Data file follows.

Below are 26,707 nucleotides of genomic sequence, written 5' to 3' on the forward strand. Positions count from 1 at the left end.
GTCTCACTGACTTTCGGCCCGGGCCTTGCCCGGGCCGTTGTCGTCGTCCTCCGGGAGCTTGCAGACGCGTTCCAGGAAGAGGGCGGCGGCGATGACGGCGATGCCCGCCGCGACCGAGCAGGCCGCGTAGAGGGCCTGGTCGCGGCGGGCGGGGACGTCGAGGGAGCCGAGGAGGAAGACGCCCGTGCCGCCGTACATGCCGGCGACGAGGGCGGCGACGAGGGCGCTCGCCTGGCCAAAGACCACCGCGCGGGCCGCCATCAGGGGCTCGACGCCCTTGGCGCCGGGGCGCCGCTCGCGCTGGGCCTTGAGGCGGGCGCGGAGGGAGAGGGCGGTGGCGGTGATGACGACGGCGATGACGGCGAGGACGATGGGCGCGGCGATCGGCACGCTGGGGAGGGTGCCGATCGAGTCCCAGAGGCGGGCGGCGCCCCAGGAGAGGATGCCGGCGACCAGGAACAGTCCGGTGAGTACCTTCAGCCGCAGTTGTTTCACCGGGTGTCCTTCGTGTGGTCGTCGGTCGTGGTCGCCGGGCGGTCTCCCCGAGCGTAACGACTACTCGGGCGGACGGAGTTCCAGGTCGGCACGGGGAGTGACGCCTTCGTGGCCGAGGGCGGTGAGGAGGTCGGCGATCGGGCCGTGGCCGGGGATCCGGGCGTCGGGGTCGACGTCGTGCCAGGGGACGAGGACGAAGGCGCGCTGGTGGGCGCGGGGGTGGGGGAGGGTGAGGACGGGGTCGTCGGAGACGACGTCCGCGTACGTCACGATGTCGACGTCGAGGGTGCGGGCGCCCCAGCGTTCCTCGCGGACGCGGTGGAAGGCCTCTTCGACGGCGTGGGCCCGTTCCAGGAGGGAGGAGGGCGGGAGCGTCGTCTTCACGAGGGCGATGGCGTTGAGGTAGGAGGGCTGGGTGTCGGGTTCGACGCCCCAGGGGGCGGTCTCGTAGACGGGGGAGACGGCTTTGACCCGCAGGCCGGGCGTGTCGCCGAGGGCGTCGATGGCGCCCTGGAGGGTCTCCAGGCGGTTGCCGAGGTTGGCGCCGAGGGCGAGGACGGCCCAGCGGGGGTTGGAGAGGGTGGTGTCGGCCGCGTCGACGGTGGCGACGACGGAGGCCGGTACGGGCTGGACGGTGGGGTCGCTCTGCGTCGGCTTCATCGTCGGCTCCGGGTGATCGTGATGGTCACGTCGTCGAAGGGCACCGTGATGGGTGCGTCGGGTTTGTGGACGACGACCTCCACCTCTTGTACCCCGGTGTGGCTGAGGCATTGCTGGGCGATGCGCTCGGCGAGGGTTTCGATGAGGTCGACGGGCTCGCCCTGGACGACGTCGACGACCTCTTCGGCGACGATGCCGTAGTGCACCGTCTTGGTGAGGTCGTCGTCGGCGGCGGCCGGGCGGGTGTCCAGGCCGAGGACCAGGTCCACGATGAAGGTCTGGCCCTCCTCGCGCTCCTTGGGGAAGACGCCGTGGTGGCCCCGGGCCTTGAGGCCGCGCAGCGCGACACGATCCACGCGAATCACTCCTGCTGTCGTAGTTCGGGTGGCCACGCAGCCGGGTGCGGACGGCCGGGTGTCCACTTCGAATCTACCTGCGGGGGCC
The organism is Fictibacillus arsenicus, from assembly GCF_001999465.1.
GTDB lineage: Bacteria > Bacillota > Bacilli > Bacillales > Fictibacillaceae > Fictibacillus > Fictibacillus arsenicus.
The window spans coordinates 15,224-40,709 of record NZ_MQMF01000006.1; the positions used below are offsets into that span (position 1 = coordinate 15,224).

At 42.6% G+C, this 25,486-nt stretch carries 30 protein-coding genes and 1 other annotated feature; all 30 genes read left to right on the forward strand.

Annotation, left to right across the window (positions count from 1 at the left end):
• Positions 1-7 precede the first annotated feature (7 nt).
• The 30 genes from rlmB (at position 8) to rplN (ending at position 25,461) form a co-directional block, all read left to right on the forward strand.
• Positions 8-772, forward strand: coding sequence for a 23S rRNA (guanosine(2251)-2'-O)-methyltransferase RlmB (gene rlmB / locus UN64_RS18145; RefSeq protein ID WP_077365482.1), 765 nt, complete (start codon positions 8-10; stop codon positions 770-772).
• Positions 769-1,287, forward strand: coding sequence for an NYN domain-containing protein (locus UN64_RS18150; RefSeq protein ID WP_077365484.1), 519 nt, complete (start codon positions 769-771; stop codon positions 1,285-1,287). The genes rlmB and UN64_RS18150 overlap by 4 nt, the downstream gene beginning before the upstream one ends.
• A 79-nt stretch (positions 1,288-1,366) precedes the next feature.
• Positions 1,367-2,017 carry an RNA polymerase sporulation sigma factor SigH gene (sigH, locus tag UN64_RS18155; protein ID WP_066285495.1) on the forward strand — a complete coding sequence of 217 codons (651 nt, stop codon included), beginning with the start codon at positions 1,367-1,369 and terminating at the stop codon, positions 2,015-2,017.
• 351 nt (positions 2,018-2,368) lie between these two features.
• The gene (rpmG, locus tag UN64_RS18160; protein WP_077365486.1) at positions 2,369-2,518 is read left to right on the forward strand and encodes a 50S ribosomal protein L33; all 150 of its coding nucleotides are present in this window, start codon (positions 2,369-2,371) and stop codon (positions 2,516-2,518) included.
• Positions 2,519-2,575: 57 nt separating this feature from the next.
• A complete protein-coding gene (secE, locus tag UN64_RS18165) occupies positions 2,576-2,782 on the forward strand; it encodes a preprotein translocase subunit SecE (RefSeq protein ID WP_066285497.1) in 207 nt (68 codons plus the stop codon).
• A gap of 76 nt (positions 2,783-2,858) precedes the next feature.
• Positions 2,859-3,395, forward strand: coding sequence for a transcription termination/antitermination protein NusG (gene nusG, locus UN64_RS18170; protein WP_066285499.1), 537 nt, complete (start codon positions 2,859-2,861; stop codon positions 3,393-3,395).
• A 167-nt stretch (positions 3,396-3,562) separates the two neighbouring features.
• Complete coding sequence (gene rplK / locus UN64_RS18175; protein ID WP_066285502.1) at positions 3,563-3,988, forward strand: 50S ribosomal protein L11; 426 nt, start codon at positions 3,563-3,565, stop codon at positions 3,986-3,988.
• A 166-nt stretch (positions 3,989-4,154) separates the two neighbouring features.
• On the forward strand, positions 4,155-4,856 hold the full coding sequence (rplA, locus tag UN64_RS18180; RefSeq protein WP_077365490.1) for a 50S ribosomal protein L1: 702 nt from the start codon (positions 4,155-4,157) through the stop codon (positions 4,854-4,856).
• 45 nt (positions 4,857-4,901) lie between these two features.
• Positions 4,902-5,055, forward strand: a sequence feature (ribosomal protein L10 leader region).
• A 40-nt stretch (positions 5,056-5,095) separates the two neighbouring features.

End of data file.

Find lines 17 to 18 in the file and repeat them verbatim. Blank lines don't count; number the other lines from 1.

• A complete protein-coding gene (secE, locus tag UN64_RS18165) occupies positions 2,576-2,782 on the forward strand; it encodes a preprotein translocase subunit SecE (RefSeq protein ID WP_066285497.1) in 207 nt (68 codons plus the stop codon).
• A gap of 76 nt (positions 2,783-2,858) precedes the next feature.